MEMPHIS, TN (WMC) - Shelby County Commission passed a proposal to provide Planned Parenthood $115,000 to distribute condoms.
Planned Parenthood supporters and employees packed the meeting Monday as the debate raised tensions among supporters and opposers.
The money is part of more than $400,000 in grant funds that commissioners are considering to provide HIV prevention services.
Though Planned Parenthood and Shelby County signed a contract for the funds in December, Commissioner Terry Roland said the county administration should not have sent Planned Parenthood the contract without proper administration approval.
Shelby County Mayor Mark Luttrell called the meeting one of the more contentious ones in recent history.
Ultimately, the commission voted 7-5 to award the money. The Free Condoms Memphis program has been in place since 2013 but recently encountered challenges by a number of commissioners who said the Shelby County Health Department could provide the services instead of Planned Parenthood.
Planned Parenthood and its supporters said the change came because of national political attention.
"This funding has nothing to do with abortions," said County Commissioner Van Turner, who voted in favor of the proposal.
Commissioner Steve Basar said the issue is the hardest vote he's had to make.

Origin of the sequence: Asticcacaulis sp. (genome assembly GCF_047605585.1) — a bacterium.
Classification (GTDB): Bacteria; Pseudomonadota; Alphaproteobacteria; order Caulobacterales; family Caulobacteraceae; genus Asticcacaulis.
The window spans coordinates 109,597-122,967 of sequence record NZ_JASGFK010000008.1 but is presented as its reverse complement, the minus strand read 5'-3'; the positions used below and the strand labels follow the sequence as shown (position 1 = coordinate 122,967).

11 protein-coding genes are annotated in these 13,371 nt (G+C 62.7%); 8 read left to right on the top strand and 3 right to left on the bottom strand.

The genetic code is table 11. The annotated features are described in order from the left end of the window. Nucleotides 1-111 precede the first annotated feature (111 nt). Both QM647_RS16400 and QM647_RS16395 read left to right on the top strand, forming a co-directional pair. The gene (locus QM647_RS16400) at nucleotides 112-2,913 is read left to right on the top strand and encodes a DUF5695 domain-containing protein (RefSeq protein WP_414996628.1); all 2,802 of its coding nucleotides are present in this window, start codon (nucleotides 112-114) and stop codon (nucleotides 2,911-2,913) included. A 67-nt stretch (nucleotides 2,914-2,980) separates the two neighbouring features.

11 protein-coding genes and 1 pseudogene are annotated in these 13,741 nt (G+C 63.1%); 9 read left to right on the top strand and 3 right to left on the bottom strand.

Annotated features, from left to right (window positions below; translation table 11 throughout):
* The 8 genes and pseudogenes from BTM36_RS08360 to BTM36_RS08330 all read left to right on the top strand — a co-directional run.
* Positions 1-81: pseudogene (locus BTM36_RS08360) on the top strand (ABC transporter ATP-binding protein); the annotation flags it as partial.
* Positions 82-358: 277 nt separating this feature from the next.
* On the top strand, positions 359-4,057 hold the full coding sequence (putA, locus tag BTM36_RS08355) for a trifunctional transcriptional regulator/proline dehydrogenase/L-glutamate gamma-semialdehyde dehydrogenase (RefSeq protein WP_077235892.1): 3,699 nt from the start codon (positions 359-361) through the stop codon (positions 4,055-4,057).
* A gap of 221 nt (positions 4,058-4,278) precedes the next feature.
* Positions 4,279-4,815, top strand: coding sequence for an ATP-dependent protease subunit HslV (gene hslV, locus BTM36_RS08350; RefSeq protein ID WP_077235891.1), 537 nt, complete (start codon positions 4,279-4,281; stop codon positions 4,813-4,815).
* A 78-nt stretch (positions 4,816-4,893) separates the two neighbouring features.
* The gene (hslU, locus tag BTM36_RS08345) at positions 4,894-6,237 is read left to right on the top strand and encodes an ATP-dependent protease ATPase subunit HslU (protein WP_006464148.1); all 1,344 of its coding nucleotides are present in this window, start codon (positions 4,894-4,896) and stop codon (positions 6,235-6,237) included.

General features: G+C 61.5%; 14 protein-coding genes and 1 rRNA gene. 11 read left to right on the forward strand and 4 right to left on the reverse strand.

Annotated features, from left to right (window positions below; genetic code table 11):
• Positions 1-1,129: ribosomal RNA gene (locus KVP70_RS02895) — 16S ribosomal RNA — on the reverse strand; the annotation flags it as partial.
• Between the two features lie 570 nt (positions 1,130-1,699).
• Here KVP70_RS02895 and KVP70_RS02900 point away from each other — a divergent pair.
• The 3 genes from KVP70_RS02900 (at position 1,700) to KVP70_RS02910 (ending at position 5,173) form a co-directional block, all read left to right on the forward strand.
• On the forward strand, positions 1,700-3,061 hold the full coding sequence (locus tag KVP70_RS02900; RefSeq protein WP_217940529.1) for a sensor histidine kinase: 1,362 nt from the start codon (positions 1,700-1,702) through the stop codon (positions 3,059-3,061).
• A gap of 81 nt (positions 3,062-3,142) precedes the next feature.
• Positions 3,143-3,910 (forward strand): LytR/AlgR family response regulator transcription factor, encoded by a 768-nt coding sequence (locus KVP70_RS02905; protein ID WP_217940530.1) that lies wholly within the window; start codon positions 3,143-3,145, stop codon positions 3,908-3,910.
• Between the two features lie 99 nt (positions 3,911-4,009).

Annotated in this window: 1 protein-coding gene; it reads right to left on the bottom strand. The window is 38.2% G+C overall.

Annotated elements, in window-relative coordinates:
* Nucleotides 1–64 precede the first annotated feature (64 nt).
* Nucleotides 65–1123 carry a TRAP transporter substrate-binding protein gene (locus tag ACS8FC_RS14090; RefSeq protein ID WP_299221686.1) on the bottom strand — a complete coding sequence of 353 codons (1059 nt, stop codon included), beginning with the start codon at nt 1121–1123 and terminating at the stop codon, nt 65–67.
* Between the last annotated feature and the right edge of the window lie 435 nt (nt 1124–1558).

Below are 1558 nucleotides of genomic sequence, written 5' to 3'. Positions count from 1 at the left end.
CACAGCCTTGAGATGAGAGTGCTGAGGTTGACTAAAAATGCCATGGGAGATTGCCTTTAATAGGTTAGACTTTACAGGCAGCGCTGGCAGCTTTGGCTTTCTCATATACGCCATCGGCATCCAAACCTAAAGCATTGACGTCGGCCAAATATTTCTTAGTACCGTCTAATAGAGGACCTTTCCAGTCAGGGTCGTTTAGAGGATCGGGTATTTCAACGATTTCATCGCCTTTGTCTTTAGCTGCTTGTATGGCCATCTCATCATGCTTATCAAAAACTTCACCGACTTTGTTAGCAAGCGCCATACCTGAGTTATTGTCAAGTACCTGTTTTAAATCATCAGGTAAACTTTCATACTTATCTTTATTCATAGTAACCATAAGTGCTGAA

Shelby County Mayor Mark Luttrell told commissioners he believed that the county health department could offer the services at less cost. But he said he was advised by both the Tennessee Department of Health and the Tennessee Attorney General that the county could be opening itself up to legal challenges if it backed out of the contract, as well as the risk of losing more than $400,000 in funds to fight HIV infections in Shelby County.
Planned Parenthood previously threatened to sue the county if they did not make good on the previously-signed contract.
Some commissioners were angry the county administration's purchasing department entered into the grant contract last fall, despite knowing that the proposal would need county commission approval.
Planned Parenthood said it would sue the county if commissioners did not approve the $115,000 contract. Of that money, $75,000 goes to purchase the condoms and the rest of the funds are used for marketing and promotions of the program.
It appears likely that county commissioners voting in the minority will work in the months to come to figure out how the Shelby County Health Department can administer a similar program.
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